Legislatures in Montana will have a hearing to discuss banning flavors in vapor products tomorrow, July 16. A legislative interim committee voted to object to the rule, though it’s not clear whether that will have any meaning beyond the symbolic, according to a story in the Helena Independent Record.
In June, the state Department of Public Health and Human Services proposed a rule that would ban selling flavored vaping products, saying the flavored products are “targeting youth users and inflicting grievous health effects on Montana’s youth.”
Vape shop owners argue that a ban on the sale of flavored products would seriously harm their bottom line and that the use of tobacco products by those under the age of 21 is already illegal.
In 2019 the state health department issued an emergency rule that banned the sale of flavored vaping products. During the ban, which expired in April, shop owners say their bottom lines suffered dramatically.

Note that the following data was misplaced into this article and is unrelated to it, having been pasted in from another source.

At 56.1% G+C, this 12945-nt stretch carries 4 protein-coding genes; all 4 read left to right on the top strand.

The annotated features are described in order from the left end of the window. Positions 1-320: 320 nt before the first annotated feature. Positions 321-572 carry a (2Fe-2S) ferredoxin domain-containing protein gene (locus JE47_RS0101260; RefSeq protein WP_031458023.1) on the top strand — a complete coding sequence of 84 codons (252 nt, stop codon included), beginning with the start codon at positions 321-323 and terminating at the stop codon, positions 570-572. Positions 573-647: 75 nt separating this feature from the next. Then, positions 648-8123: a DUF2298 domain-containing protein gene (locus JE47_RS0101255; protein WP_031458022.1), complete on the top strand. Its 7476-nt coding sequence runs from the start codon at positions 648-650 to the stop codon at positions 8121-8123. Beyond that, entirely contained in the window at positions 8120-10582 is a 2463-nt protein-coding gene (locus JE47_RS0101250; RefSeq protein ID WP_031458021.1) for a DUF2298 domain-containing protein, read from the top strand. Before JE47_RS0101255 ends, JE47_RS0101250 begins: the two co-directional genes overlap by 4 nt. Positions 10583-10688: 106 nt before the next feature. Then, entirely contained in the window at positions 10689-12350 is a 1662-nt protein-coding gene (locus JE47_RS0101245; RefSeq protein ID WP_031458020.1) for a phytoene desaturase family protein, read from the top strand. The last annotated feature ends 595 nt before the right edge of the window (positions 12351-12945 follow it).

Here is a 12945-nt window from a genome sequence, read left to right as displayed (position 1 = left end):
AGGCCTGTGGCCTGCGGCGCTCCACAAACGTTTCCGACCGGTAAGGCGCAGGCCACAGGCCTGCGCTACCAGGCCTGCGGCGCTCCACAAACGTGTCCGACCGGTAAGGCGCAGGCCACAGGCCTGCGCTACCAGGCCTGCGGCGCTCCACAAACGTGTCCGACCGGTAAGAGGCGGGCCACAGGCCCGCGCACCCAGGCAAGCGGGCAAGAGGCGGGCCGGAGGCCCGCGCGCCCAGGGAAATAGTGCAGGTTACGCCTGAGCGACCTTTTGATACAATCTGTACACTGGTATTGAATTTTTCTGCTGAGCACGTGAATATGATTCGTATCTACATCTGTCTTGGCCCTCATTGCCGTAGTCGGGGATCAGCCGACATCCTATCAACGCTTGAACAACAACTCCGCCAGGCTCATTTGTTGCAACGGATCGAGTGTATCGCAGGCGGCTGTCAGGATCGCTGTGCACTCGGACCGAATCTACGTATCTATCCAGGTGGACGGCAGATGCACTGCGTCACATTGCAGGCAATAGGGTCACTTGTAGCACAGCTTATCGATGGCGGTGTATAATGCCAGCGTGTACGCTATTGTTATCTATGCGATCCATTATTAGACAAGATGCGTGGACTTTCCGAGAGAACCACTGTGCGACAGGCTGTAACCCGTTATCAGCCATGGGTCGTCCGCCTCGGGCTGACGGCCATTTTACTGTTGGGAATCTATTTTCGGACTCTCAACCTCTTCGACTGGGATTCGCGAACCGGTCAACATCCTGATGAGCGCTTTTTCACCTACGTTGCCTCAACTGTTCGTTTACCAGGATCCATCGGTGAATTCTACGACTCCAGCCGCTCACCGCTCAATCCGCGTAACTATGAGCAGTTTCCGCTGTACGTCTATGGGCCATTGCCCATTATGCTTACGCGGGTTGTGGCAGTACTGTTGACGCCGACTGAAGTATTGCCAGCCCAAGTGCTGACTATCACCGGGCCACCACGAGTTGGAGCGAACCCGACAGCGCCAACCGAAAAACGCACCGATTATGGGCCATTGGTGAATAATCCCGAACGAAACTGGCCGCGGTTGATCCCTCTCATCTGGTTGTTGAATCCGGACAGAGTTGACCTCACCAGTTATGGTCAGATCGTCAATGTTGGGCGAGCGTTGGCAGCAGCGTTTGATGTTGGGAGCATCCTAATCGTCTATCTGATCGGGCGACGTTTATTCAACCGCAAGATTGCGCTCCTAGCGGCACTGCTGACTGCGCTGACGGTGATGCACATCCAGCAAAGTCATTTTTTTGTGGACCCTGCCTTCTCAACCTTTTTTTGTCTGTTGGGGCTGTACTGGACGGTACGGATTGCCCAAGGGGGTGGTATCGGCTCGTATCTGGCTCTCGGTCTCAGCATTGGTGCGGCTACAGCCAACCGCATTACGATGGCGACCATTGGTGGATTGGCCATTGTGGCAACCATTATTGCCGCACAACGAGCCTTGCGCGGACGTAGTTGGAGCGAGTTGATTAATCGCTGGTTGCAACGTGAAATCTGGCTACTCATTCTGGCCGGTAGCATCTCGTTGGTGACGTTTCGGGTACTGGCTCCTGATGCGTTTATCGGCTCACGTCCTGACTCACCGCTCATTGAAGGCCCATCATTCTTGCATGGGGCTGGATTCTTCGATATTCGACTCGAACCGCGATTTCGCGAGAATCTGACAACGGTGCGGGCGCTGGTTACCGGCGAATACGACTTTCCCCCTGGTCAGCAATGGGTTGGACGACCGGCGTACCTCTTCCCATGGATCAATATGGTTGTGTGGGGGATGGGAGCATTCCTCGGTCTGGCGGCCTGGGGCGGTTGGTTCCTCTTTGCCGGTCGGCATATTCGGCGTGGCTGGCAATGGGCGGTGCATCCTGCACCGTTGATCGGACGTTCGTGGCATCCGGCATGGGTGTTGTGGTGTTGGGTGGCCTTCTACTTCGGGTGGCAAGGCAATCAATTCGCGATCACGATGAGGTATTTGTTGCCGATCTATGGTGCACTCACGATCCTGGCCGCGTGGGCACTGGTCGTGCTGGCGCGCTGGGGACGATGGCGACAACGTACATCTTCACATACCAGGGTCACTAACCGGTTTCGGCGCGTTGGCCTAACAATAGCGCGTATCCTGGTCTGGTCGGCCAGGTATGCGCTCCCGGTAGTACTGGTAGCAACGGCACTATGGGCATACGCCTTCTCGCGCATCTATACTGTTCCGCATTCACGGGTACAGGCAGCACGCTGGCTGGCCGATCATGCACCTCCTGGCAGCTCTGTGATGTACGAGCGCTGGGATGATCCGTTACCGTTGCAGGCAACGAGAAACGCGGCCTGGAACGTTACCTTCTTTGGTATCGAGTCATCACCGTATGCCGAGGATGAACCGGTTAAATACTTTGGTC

A few of those vaping shop owners testified before the state Legislature’s interim Economic Affairs Committee at the end of June, asking that committee to object to the rule. That came after the Legislature’s interim Children, Families, Health and Human Services Committee declined to take any action on the proposed rule, according to the story. The human services committee has rule oversight authority over the health department, not the economic committee.
State Sen. Jason Ellsworth, a Republican from Hamilton, contended that the interim Economic Affairs Committee on which he sits should have a say because of the anticipated business effects if the proposed rule moves forward. The state health department can finalize or change the rule after a public hearing and comment.
Before the committee’s 7-3 vote to object to the rule, several people testified about the harm flavored vaping products pose to children and young teens.